Allowing personal feelings, perceptions of seemingly quirky behavior, or office politics to impact employment decisions is not only discriminatory but risks excluding those who may be as or even more qualified to perform if hired for the job.
Bias-free choices should be implemented at all levels of an organization, not just in recruitment. This includes internal processes such as performance evaluations or promotions, where social familiarity with management can often lead to marginalized groups being unfairly overlooked.
For organizations to truly “walk the walk” of inclusivity, neurodiverse team members must be given opportunities for advancement.
Diversity in management is a significant indicator of equality within a business, and there is no better way to demonstrate to new employees that they are in a neurodiversity-friendly environment than to have people with lived experience in leadership roles.
Diverse management often fosters a more understanding atmosphere for staff from similar backgrounds, which can help shape an inclusive hiring process for everyone.
Employers should not only weigh up how they can accommodate neurodiverse talent, but value the unique contributions that they can make. Talent management that embraces and celebrates difference will help to get the best out of a team by tapping into the unique strengths team members bring to the equation.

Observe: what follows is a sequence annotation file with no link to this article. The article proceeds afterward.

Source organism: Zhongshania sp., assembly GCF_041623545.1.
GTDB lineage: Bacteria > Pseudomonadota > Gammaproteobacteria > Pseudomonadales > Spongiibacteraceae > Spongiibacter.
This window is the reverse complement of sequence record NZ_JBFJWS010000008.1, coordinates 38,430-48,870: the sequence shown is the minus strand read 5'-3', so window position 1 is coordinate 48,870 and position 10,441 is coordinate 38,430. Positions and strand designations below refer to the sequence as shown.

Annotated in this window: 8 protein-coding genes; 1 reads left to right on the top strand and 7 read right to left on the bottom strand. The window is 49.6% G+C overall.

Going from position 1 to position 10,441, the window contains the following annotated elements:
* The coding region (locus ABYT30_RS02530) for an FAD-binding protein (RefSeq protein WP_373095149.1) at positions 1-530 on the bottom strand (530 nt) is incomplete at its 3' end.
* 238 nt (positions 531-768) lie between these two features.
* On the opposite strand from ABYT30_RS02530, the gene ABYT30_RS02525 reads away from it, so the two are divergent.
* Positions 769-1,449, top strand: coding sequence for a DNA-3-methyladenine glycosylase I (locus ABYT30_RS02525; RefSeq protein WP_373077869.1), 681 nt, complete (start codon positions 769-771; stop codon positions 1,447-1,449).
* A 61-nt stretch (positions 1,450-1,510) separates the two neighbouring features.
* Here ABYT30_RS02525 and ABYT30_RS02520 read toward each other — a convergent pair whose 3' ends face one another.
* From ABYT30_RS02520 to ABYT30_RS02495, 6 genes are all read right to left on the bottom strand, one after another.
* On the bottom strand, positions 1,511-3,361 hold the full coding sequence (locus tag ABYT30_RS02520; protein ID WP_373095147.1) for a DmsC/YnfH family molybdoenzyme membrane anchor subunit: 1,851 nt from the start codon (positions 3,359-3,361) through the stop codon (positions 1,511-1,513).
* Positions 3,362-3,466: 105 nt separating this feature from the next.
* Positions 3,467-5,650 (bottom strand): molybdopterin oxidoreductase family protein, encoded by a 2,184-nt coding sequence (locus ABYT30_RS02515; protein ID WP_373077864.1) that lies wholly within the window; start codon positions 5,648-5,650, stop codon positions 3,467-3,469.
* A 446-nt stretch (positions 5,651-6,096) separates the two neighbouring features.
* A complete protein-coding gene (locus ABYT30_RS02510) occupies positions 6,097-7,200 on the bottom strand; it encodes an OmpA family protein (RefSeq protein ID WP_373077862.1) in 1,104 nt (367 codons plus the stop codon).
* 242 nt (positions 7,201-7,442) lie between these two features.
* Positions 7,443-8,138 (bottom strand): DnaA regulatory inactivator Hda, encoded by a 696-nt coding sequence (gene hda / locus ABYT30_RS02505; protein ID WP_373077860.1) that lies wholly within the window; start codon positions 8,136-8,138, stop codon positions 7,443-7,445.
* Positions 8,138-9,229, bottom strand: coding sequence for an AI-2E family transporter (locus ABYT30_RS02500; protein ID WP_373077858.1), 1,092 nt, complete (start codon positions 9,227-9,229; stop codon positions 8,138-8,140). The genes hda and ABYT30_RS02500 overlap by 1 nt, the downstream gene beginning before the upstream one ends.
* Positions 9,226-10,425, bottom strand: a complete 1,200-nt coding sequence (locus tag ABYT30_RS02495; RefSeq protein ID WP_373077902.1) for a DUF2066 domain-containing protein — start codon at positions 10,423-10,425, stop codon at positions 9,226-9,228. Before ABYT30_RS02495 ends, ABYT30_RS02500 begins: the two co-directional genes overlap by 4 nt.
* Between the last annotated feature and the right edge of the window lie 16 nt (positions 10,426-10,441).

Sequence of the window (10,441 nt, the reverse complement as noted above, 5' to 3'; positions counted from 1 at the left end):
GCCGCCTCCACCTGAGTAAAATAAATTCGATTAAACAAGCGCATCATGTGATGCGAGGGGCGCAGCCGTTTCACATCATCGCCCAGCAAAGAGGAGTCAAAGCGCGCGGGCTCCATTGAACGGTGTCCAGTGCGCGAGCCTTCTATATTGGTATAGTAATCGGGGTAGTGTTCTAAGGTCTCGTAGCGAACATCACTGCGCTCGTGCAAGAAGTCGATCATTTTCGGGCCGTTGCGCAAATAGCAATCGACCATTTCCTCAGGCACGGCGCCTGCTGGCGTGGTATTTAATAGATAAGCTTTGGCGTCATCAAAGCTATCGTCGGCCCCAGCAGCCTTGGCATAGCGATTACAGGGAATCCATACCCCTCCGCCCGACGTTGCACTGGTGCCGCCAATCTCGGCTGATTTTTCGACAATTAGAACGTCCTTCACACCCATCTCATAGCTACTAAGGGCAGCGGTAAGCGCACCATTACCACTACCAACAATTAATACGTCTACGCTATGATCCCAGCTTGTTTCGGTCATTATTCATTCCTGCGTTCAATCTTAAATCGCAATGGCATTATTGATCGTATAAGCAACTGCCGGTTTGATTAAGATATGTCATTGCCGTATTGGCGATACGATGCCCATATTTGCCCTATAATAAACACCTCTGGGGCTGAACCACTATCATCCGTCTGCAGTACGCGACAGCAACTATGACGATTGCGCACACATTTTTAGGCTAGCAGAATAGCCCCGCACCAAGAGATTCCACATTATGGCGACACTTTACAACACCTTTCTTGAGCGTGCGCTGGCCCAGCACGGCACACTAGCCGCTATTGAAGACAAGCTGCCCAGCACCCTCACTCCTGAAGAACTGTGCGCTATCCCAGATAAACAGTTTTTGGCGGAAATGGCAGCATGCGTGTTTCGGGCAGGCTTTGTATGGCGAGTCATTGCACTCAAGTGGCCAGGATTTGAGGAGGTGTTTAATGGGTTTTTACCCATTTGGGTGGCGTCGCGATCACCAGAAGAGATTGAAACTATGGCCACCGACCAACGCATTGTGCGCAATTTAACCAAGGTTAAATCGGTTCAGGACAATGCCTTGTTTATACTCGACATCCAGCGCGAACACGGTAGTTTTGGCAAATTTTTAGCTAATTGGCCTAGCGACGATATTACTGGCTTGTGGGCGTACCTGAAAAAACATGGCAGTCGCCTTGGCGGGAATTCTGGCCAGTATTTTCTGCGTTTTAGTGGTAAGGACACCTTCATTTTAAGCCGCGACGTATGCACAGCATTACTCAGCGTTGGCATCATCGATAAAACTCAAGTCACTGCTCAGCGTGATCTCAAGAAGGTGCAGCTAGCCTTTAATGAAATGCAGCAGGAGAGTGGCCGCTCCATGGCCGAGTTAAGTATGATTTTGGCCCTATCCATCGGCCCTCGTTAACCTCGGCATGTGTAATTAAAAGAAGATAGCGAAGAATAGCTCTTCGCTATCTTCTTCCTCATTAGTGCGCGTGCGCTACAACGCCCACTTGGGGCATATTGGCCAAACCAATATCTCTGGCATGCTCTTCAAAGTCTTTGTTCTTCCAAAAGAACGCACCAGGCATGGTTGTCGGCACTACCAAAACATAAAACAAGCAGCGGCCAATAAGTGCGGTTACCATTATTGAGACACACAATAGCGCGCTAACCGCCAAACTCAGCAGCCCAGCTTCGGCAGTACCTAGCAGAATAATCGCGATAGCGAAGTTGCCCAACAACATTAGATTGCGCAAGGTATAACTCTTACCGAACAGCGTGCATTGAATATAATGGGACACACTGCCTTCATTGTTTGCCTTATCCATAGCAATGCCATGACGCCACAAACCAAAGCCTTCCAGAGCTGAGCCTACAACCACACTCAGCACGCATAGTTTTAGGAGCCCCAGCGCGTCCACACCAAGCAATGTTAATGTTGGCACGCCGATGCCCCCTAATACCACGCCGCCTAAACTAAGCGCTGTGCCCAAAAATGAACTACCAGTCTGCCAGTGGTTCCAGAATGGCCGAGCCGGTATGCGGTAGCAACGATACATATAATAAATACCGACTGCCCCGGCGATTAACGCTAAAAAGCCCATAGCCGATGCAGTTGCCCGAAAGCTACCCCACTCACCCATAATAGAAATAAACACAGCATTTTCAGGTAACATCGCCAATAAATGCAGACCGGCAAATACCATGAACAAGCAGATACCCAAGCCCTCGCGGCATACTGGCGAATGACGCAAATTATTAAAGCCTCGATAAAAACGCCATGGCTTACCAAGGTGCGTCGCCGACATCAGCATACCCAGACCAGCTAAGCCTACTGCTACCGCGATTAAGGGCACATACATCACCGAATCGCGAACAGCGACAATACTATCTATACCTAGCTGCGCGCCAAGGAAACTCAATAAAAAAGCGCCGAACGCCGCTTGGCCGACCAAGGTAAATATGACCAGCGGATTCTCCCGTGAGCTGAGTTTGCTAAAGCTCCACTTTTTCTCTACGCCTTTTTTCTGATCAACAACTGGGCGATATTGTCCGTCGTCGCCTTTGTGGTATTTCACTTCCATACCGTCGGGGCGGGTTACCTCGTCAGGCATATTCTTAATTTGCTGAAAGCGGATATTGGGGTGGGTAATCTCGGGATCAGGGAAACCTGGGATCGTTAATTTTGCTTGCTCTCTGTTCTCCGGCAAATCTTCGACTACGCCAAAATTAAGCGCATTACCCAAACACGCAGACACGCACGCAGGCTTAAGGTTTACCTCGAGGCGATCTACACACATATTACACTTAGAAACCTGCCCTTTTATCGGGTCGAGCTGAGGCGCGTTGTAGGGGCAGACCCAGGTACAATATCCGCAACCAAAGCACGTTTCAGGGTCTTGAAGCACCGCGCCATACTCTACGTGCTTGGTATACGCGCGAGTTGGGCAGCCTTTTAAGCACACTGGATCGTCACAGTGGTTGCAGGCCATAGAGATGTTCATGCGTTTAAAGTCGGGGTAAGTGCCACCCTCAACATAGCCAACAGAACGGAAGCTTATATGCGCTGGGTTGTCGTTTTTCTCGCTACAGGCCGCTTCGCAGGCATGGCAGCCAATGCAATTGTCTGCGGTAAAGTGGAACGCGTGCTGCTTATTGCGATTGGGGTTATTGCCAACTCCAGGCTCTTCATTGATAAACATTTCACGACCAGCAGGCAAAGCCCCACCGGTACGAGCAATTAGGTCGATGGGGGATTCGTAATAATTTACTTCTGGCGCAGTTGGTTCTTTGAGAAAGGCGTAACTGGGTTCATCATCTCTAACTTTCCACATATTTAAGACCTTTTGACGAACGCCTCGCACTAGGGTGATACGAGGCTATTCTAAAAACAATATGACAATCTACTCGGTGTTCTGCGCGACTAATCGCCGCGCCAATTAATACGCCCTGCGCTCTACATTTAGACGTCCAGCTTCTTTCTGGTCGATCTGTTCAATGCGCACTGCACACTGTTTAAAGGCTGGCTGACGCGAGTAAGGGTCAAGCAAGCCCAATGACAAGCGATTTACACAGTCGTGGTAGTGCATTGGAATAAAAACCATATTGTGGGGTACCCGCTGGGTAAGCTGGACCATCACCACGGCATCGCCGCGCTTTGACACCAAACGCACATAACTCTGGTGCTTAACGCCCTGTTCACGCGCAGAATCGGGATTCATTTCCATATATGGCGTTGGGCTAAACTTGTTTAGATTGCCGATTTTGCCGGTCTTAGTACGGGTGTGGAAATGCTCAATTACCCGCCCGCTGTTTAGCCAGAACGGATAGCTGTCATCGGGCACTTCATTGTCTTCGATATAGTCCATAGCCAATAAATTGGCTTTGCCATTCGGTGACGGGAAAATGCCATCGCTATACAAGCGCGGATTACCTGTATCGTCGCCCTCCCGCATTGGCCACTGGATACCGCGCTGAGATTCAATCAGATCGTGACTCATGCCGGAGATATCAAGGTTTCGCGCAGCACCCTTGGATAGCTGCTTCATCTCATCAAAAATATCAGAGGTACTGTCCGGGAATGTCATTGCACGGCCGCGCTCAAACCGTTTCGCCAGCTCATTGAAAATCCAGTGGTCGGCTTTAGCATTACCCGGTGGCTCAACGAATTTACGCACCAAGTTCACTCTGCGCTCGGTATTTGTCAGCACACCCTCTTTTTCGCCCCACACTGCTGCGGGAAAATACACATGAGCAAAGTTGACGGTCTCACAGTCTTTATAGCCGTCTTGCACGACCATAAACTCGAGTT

Diversity of background generates diversity of thought, and neurodivergent workers bring with them a host of unique perspectives and cognitive strengths, including ‘Outside the Box’ thinking and a wide array of problem-solving skills.
Capacities that differentiate neurodivergent staff – such as creativity, intense focus, and attention to detail – ought to be celebrated rather than viewed as an accommodation burden.
The same advantages apply to progression, as companies with diverse management are reported to have 19% higher revenue than less diverse businesses.
Workplaces that embrace neurodiversity are not only doing the right thing from a social and ethical perspective.
By recognizing the distinct talents neurodivergent employees bring to the table and providing the tools to best harness them, businesses stand to reap rewards in the form of better performance and a healthier organizational culture.